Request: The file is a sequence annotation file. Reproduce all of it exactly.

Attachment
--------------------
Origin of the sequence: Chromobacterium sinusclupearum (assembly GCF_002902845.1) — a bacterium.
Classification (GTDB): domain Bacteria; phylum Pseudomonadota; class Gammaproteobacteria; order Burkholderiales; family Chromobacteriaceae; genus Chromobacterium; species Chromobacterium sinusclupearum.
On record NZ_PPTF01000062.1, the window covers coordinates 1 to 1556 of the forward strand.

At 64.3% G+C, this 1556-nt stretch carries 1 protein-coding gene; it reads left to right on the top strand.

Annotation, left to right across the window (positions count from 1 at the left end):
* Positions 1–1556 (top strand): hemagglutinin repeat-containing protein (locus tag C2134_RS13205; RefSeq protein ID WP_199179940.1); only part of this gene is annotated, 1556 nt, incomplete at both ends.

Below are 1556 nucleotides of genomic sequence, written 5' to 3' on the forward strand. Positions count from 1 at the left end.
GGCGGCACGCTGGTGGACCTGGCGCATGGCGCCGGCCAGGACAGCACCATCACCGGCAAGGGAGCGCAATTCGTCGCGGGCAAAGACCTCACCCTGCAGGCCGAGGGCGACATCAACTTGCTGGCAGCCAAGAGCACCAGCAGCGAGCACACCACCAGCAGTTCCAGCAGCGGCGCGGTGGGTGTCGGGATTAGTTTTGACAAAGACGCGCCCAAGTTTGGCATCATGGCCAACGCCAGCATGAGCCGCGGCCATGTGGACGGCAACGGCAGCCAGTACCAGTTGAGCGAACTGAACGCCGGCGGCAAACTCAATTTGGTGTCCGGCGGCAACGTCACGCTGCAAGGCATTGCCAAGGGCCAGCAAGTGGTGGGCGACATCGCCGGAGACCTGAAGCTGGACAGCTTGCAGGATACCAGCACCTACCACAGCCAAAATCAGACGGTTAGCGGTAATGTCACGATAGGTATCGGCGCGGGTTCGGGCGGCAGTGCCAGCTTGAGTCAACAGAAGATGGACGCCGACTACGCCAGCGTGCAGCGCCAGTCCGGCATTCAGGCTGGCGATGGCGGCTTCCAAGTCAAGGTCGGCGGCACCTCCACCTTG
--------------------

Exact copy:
Origin of the sequence: Chromobacterium sinusclupearum (assembly GCF_002902845.1) — a bacterium.
Classification (GTDB): domain Bacteria; phylum Pseudomonadota; class Gammaproteobacteria; order Burkholderiales; family Chromobacteriaceae; genus Chromobacterium; species Chromobacterium sinusclupearum.
On record NZ_PPTF01000062.1, the window covers coordinates 1 to 1556 of the forward strand.

At 64.3% G+C, this 1556-nt stretch carries 1 protein-coding gene; it reads left to right on the top strand.

Annotation, left to right across the window (positions count from 1 at the left end):
* Positions 1–1556 (top strand): hemagglutinin repeat-containing protein (locus tag C2134_RS13205; RefSeq protein ID WP_199179940.1); only part of this gene is annotated, 1556 nt, incomplete at both ends.

Below are 1556 nucleotides of genomic sequence, written 5' to 3' on the forward strand. Positions count from 1 at the left end.
GGCGGCACGCTGGTGGACCTGGCGCATGGCGCCGGCCAGGACAGCACCATCACCGGCAAGGGAGCGCAATTCGTCGCGGGCAAAGACCTCACCCTGCAGGCCGAGGGCGACATCAACTTGCTGGCAGCCAAGAGCACCAGCAGCGAGCACACCACCAGCAGTTCCAGCAGCGGCGCGGTGGGTGTCGGGATTAGTTTTGACAAAGACGCGCCCAAGTTTGGCATCATGGCCAACGCCAGCATGAGCCGCGGCCATGTGGACGGCAACGGCAGCCAGTACCAGTTGAGCGAACTGAACGCCGGCGGCAAACTCAATTTGGTGTCCGGCGGCAACGTCACGCTGCAAGGCATTGCCAAGGGCCAGCAAGTGGTGGGCGACATCGCCGGAGACCTGAAGCTGGACAGCTTGCAGGATACCAGCACCTACCACAGCCAAAATCAGACGGTTAGCGGTAATGTCACGATAGGTATCGGCGCGGGTTCGGGCGGCAGTGCCAGCTTGAGTCAACAGAAGATGGACGCCGACTACGCCAGCGTGCAGCGCCAGTCCGGCATTCAGGCTGGCGATGGCGGCTTCCAAGTCAAGGTCGGCGGCACCTCCACCTTG